Morning - Psalm 56, Genesis 27:46-28:22, 1 Corinthians 6:12
Evening - Psalm 65 and 67, Jeremiah 5:10-19, John 11:1-16
John 11 finds Jesus going back into
He had left the area to stay in Perea, east of the Jordan River, though
He traveled widely during this time, making trips to Galilee and Judea. Much of
this time was spent teaching the Twelve, but He also took time to preach and
teach the multitudes that followed Him.
In today's reading, He crosses again into Judea
to raise Lazarus, showing that He has power over death. This is an important step on Christ's journey
to the cross. He has already said that
He lays His life down of His own accord and no man can take it from Him (see
Jn. chapter 10). Now He shows His power
over physical death. There is no doubt
about Lazarus' death (11:14). Our Lord waited for him to die before going to
him because He wanted to show His authority one more time before going to the
cross. In a sense, Lazarus represents the spiritual condition of all people
apart from Christ. We are as dead toward
God as Lazarus was toward this world.
And we are as unable to give life to our souls as Lazarus was to give
life to his flesh. Christ came to give
us life by laying down His own for ours.
In another sense, the raising of Lazarus is proof that Jesus lays down
His life of His own free will. If He can
raise Lazarus, He can keep His own flesh alive, and no human treachery or power
is able to take His life from Him. This
will be important for His disciples to remember when He is dead and in the
tomb. He gave His life. He allowed this
to happen to Him. This was an
intentional act on His part. We must
never read the raising of Lazarus without also remembering the tenth chapter of
What do we do in Lent? Lent is simply a time of seeking God. It is simply a time of intentional holy living. This requires that we turn away from sin and turn to God. We generally call this process repentance. We cannot repent of sin unless we first find the sin in our lives. We find sin through an intense process of self examination. We simply put our lives under the microscope of God’s word to discern where we are missing the mark. Once we find our sin, we must admit it. The Bible's term for this is confession, which simply and profoundly means to agree with God. In confession we agree with God about our sin. We agree that we are sinners. We agree that we have sin in our lives. We don’t cover it up. We don’t ignore it. We admit it is there, and we face it. Without this, repentance is impossible, and without repentance we have no part in Christ.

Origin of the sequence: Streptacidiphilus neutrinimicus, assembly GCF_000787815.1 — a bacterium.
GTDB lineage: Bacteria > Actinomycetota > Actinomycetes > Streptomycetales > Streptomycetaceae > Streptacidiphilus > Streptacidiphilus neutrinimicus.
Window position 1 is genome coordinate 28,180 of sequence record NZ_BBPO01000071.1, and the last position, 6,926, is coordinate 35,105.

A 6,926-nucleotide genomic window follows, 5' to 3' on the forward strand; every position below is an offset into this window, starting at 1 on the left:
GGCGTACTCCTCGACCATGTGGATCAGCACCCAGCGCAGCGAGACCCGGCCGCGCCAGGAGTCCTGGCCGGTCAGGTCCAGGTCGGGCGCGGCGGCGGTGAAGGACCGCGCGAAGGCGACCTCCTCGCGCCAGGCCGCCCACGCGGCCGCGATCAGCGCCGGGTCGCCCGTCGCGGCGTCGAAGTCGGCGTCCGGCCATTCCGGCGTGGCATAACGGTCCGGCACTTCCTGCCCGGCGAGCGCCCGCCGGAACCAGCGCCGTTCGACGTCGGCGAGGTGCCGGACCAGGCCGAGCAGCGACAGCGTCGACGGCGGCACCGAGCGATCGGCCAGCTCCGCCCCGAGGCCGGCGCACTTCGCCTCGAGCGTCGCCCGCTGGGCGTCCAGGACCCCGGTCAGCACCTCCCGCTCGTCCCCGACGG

March 20, Day Fourteen
Morning - Psalm 62, Genesis 29:1-13, 18-20, 1 Corinthians 7:1-17
Evening - Psalm 66, Jeremiah 5:20, John 11:17-27
Verse 17 is the proof of Lazarus' death. He was in the tomb four days. We will find this proved again when they open his tomb and know the truth of Martha's words, "he stinketh." Jesus wanted everyone to know without doubt, "Lazarus is dead." If he is not dead, Christ's words in John 11:25 are meaningless. What power is required to wake a man that is merely sleeping? Cannot any mere mortal do that? But to restore life to this stinking, rotting corpse requires power no mortal can possess. He is the resurrection and the life. Therefore, those who believe in Him, though they were dead in their souls as well as their flesh, will live, and those who live in their souls through His gift of eternal life, will never die.
We are experts at justifying our actions. If we are disrespectful to someone, we convince ourselves he deserved it. If we fail to seek God in prayer and Bible study we convince ourselves we just don’t have time. If we fail to worship God, we say Sunday is my only time to rest, or play, or _____ (fill in the blank). If we fail to keep the spirit or the letter of God's commandments we tell ourselves we have some special excuse, or convince ourselves it is the commandments, rather than ourselves, that are wrong.
In stark contrast, true confession admits that sin is sin. Confession agrees with God that my sin is disobedience to God. My sin causes hurt to others. My sin wrecks my relationship to God and prevents me from experiencing the full joy of Christ. My sin embarrasses the cause of Christ on earth. My sin brings shame on the name of Christ’s Church. My sin is a stumbling block to others. My sin contributes to the general malaise of this sin-sick world, and because of my sin I am as much a cause of the problem as any other person, and apart from the grace of God in Christ, there is in me no good thing.
March 21, Day Fifteen
Morning - Psalm 95, Genesis 32:22-31, 1 Corinthians 8
Evening - Psalm 69, Jeremiah 6:1-8, John 11:28-44